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Farmer and company fined £17,000 for causing unnecessary suffering to cattle

Stockshot of cattle. Credit: PA

A Carmarthenshire farmer and his company have been fined £17,000 for causing unnecessary suffering to cattle left on a marsh.

Alex Holland and Big House Farms Ltd each pleaded guilty at Llanelli Magistrates Court last Thursday to three offences under the Animal Welfare Act 2006.

The court was told that a Carmarthenshire County Council officers visited the marsh by East House, Laugharne, last January after receiving a complaint from a member of the public concerned about the welfare of cattle being kept there. They were informed that there was an animal down and also several carcasses nearby.

There were about 70 young cattle there, of which four were lying down and unable to stand up. Three of these were in such poor condition and were being caused unnecessary suffering, so to prevent further suffering these were put down.

The location contained no shelter from the sea wind and rain and the ground was wet and muddy with very little dry area available.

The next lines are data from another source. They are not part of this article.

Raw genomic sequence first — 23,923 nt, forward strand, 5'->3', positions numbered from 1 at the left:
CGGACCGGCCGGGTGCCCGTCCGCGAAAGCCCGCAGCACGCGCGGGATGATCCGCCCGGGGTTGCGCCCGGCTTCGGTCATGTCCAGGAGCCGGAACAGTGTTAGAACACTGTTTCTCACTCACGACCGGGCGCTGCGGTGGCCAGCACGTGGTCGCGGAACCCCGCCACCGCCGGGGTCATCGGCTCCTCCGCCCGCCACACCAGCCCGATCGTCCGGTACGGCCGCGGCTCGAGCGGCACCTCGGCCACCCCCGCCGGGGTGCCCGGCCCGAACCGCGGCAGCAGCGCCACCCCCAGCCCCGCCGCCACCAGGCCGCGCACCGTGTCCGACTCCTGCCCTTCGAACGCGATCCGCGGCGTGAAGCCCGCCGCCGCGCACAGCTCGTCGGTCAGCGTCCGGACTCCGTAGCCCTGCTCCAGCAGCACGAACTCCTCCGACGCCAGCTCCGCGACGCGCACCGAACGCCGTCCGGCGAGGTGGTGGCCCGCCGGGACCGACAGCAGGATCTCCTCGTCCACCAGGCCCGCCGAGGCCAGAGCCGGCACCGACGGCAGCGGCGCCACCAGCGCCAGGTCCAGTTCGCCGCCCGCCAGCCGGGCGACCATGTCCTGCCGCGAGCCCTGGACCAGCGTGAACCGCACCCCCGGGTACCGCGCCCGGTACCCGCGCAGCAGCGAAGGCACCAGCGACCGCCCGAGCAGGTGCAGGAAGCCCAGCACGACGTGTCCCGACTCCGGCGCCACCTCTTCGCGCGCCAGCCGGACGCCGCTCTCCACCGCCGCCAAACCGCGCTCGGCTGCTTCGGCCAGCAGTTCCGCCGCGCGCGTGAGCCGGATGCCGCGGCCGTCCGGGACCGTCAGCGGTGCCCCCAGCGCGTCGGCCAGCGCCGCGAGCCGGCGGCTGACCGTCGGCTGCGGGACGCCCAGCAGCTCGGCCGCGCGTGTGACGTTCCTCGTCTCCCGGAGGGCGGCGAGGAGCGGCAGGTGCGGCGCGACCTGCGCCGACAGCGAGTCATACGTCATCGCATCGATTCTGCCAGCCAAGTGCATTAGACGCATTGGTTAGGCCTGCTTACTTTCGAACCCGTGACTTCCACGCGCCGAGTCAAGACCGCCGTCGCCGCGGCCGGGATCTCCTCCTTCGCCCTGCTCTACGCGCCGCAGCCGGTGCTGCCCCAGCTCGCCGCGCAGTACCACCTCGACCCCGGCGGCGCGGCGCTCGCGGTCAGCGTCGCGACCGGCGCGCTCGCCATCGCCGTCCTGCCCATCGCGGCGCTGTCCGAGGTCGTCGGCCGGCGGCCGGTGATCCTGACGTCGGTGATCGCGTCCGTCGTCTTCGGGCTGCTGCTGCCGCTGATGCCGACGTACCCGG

Mr Holland told investigators that he accepted that these events should not have happened but said that due to being instructed by the Natural Resource Wales not to use a particular structure constructed for the animals he had no other option but to put these animals on the land at East House.

Alex Holland was fined a total of £7,500 for the three offences and ordered to pay costs of £5,000 and a victim surcharge of £120, and Big House Farms Ltd was fined a total of £4,500 and ordered to pay a victim surcharge of £120.

Carmarthenshire County Council executive board member for environmental and public protection Cllr Jim Jones said: “The council takes animal welfare seriously and is determined to prevent unnecessary suffering being caused to livestock and to ensure that legislation to ensure animal welfare is obeyed.”